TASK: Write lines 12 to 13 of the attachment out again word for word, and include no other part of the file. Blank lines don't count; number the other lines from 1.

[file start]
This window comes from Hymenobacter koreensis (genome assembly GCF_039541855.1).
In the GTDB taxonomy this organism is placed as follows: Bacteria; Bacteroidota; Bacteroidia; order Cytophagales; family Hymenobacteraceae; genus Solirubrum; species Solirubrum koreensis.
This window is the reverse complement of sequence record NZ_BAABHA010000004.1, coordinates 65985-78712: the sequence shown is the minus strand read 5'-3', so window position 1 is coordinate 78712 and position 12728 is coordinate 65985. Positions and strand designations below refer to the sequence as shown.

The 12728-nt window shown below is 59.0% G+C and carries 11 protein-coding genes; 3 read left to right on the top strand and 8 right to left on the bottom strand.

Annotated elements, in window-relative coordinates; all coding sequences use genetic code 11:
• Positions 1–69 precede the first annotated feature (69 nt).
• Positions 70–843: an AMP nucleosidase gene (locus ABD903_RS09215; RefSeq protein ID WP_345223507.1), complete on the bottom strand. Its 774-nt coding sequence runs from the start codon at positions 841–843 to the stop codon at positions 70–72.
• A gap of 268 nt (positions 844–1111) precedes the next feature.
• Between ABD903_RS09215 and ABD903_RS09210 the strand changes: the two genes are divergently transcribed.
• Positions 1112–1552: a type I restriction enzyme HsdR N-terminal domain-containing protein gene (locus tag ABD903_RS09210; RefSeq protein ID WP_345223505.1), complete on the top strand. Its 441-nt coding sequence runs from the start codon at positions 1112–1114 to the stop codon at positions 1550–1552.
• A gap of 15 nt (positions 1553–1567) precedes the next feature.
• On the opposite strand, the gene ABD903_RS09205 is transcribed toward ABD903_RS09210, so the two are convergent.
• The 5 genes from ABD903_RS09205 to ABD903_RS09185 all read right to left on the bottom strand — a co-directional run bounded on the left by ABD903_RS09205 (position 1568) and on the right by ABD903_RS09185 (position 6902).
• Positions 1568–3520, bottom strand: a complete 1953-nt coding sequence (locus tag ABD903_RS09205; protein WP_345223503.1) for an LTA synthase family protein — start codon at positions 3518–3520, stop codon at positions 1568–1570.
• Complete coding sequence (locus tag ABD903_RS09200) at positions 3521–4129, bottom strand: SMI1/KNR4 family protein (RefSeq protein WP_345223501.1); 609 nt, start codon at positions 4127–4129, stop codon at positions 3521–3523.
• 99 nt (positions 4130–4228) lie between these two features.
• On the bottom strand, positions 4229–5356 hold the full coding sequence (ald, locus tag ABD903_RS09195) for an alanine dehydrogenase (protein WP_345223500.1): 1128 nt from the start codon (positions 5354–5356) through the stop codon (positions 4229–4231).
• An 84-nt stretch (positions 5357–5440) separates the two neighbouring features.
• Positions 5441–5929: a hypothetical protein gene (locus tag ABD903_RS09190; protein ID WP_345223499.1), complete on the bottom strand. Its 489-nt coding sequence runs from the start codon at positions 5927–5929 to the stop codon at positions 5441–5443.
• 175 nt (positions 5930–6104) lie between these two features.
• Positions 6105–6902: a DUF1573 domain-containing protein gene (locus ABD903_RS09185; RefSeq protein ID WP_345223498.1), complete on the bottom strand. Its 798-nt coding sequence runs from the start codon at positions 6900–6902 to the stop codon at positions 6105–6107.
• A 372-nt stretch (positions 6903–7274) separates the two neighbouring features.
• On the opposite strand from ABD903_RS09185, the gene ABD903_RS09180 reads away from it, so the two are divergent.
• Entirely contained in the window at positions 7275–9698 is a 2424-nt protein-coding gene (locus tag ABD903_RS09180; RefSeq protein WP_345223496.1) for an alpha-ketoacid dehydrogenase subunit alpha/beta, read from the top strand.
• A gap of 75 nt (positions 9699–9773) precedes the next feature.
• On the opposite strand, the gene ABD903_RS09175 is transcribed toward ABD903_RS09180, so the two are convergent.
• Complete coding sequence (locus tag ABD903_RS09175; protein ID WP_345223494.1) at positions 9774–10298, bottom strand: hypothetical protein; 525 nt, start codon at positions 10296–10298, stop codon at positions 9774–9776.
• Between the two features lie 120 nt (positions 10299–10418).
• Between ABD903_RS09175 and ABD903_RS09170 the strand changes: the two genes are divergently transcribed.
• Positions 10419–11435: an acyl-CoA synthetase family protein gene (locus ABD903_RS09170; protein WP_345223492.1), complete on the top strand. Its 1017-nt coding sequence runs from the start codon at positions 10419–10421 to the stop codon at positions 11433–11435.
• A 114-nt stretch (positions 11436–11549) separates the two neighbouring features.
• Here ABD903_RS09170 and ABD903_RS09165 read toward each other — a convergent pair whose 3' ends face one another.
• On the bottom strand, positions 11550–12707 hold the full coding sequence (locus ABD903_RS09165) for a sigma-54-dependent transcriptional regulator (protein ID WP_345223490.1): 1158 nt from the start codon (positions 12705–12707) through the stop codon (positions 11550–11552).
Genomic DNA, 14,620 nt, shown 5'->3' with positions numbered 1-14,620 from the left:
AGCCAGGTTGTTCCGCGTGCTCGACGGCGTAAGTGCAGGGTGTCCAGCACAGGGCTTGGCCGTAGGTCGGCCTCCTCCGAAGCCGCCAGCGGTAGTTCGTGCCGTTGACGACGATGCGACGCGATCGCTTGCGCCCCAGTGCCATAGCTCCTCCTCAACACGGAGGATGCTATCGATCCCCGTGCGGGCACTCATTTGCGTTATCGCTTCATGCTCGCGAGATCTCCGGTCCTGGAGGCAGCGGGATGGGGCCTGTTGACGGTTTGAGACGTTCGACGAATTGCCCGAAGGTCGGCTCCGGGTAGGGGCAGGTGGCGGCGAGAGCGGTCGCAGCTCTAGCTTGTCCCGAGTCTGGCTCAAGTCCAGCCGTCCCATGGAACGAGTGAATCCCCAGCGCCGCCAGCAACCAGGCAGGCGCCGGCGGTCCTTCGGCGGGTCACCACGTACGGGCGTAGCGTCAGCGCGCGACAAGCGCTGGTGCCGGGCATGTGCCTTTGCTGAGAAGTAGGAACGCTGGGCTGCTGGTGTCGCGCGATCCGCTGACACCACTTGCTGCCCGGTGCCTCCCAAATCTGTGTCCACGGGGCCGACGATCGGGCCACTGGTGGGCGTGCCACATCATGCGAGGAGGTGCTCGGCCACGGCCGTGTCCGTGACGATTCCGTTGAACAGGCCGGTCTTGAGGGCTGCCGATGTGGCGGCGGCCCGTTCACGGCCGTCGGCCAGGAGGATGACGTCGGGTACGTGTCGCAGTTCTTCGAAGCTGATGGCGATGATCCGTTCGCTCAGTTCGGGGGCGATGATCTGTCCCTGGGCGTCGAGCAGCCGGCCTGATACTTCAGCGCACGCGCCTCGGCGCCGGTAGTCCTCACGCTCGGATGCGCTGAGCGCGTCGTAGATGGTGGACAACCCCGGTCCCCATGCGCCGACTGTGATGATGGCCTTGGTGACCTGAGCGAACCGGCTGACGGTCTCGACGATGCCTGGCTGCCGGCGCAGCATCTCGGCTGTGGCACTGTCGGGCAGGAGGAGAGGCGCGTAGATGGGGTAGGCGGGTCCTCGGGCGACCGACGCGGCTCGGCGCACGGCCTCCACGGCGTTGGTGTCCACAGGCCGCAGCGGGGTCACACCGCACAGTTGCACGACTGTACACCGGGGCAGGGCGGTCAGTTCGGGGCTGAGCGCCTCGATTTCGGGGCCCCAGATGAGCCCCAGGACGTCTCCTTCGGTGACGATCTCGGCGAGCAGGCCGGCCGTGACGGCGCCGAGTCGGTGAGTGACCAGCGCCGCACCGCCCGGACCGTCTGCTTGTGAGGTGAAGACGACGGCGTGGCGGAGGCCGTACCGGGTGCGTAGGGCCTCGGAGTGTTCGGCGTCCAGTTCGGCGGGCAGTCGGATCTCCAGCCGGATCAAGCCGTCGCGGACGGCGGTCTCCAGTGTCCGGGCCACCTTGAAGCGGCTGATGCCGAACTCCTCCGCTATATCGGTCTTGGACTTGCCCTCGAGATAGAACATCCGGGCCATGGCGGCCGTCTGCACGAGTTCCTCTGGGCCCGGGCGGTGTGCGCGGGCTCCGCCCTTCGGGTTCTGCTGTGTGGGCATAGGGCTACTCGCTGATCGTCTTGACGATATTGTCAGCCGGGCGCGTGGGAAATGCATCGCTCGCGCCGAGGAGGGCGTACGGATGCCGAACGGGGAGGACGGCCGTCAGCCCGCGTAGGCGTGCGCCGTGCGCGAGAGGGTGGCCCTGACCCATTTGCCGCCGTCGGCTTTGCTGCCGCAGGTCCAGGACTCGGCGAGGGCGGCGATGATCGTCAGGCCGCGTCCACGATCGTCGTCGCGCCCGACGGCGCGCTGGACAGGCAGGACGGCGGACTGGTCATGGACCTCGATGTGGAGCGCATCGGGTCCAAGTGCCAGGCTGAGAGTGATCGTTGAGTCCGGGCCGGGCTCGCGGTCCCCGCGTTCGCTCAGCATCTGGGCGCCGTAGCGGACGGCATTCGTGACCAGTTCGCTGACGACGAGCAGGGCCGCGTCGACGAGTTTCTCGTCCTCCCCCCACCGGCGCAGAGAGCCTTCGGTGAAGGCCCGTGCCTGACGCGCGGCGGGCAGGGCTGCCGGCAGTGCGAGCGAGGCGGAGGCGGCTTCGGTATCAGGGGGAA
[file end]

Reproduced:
• On the opposite strand, the gene ABD903_RS09205 is transcribed toward ABD903_RS09210, so the two are convergent.
• The 5 genes from ABD903_RS09205 to ABD903_RS09185 all read right to left on the bottom strand — a co-directional run bounded on the left by ABD903_RS09205 (position 1568) and on the right by ABD903_RS09185 (position 6902).